There’s not a lot of information out there about the car, especially on YouTube, but the Austin Seven Club have been helpful with information and advice, especially the club chairman Nick Turley who did some repairs on my Austin. I’ve found old manuals and even though the writing style is old-fashioned and progress can be slow I used one to help me re-wire the whole car. The mechanics is simple and straightforward compared with modern cars but when you manage to sort something out it’s satisfying and feels rewarding.
Austin Seven parts are expensive because they’re old stock and people hoard them, which can be a problem because I’m a little bit OCD. I like to do things by the book but it will take years to find the right parts so I have to make do with what I can find. I’m alwayslooking out for parts on the internet. There were a few things missing on the dash panel when I got the Austin and I don’t think I can rely on the speedometer which I refurbished, it’s all over the place, but I can barely make 30mph so I don’t worry too much about breaking speed limits.
I do keep an eye on the oil pressure because that will tell me if the side-valve engine – which is a little bit smoky – is in trouble. Unfortunately, it is worn out, but you can’t just buy a second hand working engine easily, so at some point it’s going to be an ambitious project for me to rebuild. It’s old technology but it’s still got to be done with precision and there will be issues. For example, the casting process was not advanced at the time of design so the original crank shaft was manufactured with a weakness. I also need to sort out the front suspension king pins.
By 1933, when the car was made, the pedal arrangement in cars had been standardised, but it took a while to master double de-clutching. The first time I drove I almost head-butted the windscreen because the clutch spring is so different, I was like a frog jumping along the road. I still fight with the gears. As far as I know, the car had never left Glasgow until I bought it, the previous owner had it for 55 years. Even a three-mile drive is adventurous, and yes I might stall at every single junction, but people are kind and help push the car. I’ve never had to call the AA or RAC, I’ve always managed to get back home.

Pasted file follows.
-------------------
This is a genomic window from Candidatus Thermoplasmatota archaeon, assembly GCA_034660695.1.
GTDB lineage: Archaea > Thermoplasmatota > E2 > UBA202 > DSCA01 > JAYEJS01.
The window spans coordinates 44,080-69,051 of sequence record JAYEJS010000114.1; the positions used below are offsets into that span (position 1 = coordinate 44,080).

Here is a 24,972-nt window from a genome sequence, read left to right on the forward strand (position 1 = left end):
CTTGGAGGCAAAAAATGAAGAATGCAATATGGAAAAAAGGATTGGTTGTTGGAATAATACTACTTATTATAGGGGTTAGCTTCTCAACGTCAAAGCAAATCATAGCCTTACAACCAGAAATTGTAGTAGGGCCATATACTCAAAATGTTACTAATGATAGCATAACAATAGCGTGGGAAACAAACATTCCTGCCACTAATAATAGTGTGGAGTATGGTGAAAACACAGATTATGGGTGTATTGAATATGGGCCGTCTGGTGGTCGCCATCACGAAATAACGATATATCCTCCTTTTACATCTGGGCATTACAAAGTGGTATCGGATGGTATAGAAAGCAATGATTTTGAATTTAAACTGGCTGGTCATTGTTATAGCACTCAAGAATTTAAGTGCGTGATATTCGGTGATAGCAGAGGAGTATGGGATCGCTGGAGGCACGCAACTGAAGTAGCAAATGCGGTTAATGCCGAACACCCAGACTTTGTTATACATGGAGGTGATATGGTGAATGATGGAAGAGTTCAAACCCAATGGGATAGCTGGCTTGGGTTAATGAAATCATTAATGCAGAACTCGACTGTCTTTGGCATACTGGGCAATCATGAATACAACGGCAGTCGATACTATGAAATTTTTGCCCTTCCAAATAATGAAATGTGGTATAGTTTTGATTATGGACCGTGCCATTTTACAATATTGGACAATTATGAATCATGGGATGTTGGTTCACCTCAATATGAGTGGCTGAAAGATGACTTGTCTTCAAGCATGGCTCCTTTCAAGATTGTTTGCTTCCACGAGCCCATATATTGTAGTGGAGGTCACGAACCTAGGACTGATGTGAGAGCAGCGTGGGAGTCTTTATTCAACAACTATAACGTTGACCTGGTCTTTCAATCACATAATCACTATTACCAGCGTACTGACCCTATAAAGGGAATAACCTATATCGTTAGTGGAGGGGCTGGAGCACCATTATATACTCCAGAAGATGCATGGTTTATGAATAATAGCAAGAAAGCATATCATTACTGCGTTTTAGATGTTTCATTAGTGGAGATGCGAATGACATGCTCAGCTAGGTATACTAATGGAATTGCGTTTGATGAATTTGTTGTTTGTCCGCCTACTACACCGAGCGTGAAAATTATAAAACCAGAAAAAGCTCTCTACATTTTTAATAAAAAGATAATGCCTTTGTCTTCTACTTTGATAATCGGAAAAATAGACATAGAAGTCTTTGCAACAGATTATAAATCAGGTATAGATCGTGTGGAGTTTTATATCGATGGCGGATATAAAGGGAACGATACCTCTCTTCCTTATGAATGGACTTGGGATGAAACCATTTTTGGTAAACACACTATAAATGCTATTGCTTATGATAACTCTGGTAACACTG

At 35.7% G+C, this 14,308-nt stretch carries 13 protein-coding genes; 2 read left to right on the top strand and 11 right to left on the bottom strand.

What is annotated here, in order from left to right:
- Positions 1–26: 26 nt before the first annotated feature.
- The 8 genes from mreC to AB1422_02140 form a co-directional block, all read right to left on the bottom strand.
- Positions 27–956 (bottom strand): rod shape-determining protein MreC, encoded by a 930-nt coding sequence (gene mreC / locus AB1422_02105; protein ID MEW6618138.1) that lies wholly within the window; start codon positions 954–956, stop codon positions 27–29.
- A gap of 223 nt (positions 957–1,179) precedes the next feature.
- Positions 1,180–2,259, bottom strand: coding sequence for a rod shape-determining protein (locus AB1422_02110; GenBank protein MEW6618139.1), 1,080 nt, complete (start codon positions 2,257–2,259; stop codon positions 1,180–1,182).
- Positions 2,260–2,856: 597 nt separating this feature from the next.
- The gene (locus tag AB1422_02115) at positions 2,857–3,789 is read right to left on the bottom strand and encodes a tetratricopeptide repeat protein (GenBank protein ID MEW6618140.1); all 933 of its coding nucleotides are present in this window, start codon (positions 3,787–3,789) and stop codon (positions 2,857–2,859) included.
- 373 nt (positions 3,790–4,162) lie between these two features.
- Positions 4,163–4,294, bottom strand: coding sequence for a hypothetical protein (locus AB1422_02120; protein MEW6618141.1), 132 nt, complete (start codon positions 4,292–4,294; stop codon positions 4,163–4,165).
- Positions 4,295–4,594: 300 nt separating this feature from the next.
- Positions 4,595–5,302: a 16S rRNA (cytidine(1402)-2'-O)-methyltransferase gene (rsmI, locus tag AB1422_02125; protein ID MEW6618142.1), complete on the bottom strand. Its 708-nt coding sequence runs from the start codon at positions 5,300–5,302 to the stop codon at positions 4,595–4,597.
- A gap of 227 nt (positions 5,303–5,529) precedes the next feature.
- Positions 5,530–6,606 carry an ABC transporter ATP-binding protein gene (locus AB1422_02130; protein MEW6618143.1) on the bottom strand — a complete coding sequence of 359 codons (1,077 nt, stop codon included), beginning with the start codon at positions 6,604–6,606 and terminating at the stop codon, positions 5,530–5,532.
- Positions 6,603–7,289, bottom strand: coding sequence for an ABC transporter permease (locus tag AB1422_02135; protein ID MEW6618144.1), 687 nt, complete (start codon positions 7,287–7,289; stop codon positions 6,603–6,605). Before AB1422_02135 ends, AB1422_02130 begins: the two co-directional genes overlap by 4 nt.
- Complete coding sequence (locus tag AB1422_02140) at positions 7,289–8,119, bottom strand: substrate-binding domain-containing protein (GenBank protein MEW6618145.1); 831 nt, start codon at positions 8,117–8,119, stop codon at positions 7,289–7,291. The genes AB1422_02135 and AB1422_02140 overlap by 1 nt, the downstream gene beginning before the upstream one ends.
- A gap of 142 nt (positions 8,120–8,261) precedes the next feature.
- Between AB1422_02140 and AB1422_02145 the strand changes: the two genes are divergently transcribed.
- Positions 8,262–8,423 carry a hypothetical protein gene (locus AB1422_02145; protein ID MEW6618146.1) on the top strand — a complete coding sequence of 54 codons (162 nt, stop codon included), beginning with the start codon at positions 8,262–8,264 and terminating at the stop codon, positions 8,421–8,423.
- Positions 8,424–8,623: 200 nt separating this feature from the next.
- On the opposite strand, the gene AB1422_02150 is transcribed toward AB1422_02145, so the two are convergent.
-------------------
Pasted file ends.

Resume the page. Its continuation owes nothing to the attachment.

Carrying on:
There’s not a lot of comfort in the Austin. There’s the noise and vibration, but you can almost make it a convertible during the summertime by sliding back the roof and popping out the windscreen – it’s a genius design and it works. I’m OK driving without seat belts but my friends are quite scared by that. I think it makes me a better and more alert driver because I’m fully focused on what’s behind me, what is ahead of me and what other drivers are doing.
I call the Seven a wardrobe on wheels because it’s mostly made of wood, but its name is Maggie after Maggie Smith; it has a kind of cheeky charm like she does. It’s like an old lady on the road and people respect it, they treat it like a grandmother, and when I’m driving I feel like I’m with my grandmother in some way, she passed away during lockdown within a week of my aunt dying of cancer in Myanmar. I hadn’t had a chance to see either of them. Working on the Austin and keeping busy driving helped me to move on over time.
Austin Seven prices are not cheap and they are more of a cherished retirement restoration car that gets put under a cover and not used a lot, but, the number of young owners is growing and with a little bit of help from the older generation I think there will always be someone to keep these cars out of museums. I’m kind of an introvert so the Austin Seven has helped me to make friends. I enjoy it when people come and talk to me whenever I stop.
My mum and sister are happy for me now, they accept my sexuality, and we had a reunion last November in Singapore – that’s when I told them about my classic cars! When I was a teenager I was told I can’t have them so classic cars are a rebellious thing for me so I went and got many of them. I still don’t think my dad knows about my cars.